In Meeks Building Center et al. v. WCAB and Salem Najjar (June 26, 2012, C065944; WCAB No. ADJ4255212), the Third District Court of Appeal vindicated an injured worker's rights after his employer tried to use a legal technicality to cut off his temporary disability prematurely. After Salem Najjar was injured on the job, his employer sent him to a qualified medical evaluation to learn more about his injuries. He saw the doctor on September 11, 2007 and received $64.71 for the wages he lost that day.
Najjar continued working. Then, on March 17, 2009, the doctor determined he was temporarily disabled and needed to be off work. As a result, he started getting temporary disability payments so he could recover. Under the Labor Code, injured workers can receive up to two years of temporary disability payments if necessary. However, on September 8, 2009, the employer cut off his temporary disability payments. They claimed the two years started running when they sent him to the doctor in 2007, even though he only got one's days wages.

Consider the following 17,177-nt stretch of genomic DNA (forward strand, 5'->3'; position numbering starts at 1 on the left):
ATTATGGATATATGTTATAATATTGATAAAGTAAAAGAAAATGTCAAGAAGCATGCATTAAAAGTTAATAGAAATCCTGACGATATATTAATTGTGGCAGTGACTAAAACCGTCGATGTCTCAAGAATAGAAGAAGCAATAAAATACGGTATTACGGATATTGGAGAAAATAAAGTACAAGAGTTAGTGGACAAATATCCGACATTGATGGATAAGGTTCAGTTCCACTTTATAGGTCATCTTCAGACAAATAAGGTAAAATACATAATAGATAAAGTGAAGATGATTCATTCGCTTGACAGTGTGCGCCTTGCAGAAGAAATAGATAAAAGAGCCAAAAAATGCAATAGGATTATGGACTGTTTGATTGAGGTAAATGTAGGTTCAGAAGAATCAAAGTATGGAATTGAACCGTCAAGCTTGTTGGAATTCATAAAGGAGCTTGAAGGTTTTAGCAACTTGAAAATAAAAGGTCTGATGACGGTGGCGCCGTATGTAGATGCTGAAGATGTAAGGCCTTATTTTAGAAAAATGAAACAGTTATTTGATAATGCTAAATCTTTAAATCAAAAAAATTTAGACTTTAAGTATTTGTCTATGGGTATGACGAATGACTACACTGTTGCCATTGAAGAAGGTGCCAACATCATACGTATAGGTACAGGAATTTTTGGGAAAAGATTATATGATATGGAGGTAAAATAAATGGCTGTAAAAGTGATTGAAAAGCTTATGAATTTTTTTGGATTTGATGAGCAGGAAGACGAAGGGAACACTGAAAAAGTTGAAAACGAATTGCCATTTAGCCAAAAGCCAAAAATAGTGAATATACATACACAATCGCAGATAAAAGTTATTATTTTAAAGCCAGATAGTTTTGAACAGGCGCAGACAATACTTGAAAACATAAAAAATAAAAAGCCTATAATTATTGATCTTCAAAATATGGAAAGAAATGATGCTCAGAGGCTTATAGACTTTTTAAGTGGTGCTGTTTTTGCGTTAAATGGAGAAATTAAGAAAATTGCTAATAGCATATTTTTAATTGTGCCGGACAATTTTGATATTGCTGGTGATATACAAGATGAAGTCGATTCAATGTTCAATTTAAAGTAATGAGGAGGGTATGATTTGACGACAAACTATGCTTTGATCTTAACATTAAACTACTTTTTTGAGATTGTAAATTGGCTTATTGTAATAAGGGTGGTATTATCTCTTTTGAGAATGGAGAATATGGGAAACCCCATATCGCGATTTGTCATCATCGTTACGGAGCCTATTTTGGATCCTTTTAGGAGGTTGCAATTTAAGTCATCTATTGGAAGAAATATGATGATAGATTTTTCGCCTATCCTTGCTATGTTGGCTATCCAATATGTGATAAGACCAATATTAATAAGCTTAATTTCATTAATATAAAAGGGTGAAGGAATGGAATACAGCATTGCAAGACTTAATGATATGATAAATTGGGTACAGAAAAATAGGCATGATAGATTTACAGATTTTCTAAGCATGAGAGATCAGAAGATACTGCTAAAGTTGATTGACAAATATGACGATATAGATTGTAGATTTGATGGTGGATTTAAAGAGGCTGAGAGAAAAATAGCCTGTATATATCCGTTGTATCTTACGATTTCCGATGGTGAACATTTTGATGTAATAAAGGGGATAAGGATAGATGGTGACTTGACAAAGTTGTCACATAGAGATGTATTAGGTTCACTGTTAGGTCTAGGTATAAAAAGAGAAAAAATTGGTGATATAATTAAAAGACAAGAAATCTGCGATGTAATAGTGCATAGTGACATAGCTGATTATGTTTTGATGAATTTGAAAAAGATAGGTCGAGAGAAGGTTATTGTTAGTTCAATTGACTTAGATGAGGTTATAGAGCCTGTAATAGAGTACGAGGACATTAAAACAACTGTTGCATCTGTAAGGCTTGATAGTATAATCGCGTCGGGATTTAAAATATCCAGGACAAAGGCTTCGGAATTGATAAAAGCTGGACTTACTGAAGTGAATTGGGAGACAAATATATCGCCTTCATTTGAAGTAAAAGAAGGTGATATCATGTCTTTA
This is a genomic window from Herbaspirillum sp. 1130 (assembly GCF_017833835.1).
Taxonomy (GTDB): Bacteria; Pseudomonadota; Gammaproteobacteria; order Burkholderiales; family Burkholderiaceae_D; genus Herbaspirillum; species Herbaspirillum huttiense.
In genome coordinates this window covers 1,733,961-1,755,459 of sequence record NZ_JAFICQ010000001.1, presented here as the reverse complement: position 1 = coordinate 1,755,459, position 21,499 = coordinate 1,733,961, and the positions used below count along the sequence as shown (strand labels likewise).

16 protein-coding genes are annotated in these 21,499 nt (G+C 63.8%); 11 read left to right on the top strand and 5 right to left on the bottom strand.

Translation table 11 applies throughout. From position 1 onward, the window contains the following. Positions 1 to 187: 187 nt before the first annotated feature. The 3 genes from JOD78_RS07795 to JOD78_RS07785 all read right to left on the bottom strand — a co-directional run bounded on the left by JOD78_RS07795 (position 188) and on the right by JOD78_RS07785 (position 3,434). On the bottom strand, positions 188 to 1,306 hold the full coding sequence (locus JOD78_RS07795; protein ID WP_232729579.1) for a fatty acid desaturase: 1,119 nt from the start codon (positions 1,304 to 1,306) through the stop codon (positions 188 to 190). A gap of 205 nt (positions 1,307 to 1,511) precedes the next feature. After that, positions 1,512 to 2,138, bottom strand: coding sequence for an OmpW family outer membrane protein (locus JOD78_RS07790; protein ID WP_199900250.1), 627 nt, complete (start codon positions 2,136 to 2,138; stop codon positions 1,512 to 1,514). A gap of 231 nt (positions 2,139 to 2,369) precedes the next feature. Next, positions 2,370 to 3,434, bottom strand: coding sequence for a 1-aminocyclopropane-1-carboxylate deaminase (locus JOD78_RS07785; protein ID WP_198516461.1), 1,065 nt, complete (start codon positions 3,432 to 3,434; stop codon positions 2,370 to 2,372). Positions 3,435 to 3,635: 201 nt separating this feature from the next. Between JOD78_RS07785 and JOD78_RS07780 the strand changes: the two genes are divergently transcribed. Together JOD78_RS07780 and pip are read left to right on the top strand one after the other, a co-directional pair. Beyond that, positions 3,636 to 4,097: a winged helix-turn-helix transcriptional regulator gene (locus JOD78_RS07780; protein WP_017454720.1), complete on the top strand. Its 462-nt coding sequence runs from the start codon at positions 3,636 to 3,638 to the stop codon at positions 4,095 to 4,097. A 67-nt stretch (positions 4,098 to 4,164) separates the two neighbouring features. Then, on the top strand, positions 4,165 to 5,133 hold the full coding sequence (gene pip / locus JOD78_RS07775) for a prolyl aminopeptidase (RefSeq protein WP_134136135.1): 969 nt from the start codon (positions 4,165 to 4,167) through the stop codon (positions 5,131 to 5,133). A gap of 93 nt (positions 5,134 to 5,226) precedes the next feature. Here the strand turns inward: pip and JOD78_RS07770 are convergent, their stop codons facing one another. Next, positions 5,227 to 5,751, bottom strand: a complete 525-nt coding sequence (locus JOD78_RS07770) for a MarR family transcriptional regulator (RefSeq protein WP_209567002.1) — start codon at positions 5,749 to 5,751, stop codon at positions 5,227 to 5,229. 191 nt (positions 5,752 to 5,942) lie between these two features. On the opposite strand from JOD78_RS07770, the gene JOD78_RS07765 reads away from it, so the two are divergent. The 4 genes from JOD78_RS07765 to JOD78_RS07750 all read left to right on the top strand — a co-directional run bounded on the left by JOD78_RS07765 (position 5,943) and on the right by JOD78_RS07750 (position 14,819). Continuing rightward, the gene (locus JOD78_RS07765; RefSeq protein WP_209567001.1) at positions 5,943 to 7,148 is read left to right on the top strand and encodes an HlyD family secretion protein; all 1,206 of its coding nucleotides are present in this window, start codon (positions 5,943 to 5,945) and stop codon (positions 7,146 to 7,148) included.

Mastagni Law partner John Holstedt fought for Najjar in the Workers' Compensation Appeals Board and the Third District Court of Appeal. Both bodies found for Najjar, deciding the one day's payment in 2007 did not start the clock on temporary disability. Instead, the Court of Appeal noted the one day payment was "not a payment of temporary disability benefits, but a reimbursement of a medical-legal expense." Accordingly, the Court of Appeal affirmed the ruling at WCAB and upheld Najjar's right to receive full temporary disability payments while he was off work recovering from his injury.